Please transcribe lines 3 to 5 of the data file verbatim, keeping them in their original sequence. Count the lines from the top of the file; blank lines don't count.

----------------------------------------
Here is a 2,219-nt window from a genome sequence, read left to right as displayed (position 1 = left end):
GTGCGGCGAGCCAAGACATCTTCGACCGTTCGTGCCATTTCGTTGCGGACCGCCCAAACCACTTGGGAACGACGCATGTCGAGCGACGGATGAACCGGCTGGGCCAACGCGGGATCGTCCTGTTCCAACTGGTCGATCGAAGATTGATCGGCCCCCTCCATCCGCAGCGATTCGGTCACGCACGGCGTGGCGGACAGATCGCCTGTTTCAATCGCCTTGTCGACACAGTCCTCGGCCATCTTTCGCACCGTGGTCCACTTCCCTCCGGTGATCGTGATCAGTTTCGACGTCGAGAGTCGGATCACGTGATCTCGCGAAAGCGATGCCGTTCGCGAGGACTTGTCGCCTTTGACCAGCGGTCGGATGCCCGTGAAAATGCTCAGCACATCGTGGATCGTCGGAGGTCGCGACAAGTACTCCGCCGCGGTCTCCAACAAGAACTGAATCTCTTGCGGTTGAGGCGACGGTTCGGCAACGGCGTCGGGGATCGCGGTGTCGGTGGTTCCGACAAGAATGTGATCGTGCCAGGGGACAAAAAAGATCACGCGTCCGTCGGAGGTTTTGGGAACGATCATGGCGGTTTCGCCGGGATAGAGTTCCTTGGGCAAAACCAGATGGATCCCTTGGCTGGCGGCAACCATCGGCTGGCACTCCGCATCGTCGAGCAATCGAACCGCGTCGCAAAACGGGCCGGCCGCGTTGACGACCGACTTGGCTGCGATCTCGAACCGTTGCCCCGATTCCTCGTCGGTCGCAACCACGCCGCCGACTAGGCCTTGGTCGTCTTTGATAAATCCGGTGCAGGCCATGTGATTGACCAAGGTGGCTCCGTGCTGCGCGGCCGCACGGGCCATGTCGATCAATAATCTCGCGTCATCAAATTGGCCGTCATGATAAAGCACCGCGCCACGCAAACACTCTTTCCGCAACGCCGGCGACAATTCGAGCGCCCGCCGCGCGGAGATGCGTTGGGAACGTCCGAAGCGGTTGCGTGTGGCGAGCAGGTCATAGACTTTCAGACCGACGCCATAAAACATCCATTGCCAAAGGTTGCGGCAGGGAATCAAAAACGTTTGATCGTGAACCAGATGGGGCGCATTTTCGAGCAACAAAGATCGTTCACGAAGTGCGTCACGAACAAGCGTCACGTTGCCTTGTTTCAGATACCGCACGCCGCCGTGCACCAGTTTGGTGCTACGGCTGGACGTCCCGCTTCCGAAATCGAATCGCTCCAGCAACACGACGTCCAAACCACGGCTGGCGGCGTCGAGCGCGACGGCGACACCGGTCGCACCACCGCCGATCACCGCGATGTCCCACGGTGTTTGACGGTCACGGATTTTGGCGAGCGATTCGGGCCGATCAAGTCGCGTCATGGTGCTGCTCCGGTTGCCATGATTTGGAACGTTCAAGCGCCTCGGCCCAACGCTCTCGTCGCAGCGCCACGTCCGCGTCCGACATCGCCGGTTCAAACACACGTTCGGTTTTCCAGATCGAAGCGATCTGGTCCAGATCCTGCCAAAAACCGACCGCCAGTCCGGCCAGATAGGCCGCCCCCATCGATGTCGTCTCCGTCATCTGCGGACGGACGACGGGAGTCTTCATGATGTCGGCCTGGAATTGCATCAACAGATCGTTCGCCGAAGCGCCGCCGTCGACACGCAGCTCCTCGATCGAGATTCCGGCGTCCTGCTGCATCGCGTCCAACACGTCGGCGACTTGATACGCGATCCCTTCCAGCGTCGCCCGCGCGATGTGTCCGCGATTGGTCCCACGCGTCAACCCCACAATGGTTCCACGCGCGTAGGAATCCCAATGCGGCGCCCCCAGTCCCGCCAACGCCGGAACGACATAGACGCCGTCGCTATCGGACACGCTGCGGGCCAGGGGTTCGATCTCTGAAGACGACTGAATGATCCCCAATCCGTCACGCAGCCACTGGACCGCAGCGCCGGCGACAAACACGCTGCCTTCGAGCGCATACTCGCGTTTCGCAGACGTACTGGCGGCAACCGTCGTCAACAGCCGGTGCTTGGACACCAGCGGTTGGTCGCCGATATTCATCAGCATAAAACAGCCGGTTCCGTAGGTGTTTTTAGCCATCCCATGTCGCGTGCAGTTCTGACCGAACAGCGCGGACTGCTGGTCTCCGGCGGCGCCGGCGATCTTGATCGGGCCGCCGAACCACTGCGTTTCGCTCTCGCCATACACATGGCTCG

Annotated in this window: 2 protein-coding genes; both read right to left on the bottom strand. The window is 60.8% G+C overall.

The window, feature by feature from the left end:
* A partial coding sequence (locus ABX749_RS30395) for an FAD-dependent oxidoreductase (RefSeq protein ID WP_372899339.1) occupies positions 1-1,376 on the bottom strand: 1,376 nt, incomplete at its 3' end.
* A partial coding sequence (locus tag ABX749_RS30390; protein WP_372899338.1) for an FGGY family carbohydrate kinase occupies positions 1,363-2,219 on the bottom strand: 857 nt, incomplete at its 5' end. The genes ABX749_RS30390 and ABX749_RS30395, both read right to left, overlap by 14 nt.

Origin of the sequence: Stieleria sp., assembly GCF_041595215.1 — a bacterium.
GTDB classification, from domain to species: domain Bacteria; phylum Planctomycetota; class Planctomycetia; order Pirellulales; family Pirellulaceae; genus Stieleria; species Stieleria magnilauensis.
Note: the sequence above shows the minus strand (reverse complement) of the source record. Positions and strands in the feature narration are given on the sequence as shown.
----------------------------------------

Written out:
Annotated in this window: 2 protein-coding genes; both read right to left on the bottom strand. The window is 60.8% G+C overall.

The window, feature by feature from the left end:
* A partial coding sequence (locus ABX749_RS30395) for an FAD-dependent oxidoreductase (RefSeq protein ID WP_372899339.1) occupies positions 1-1,376 on the bottom strand: 1,376 nt, incomplete at its 3' end.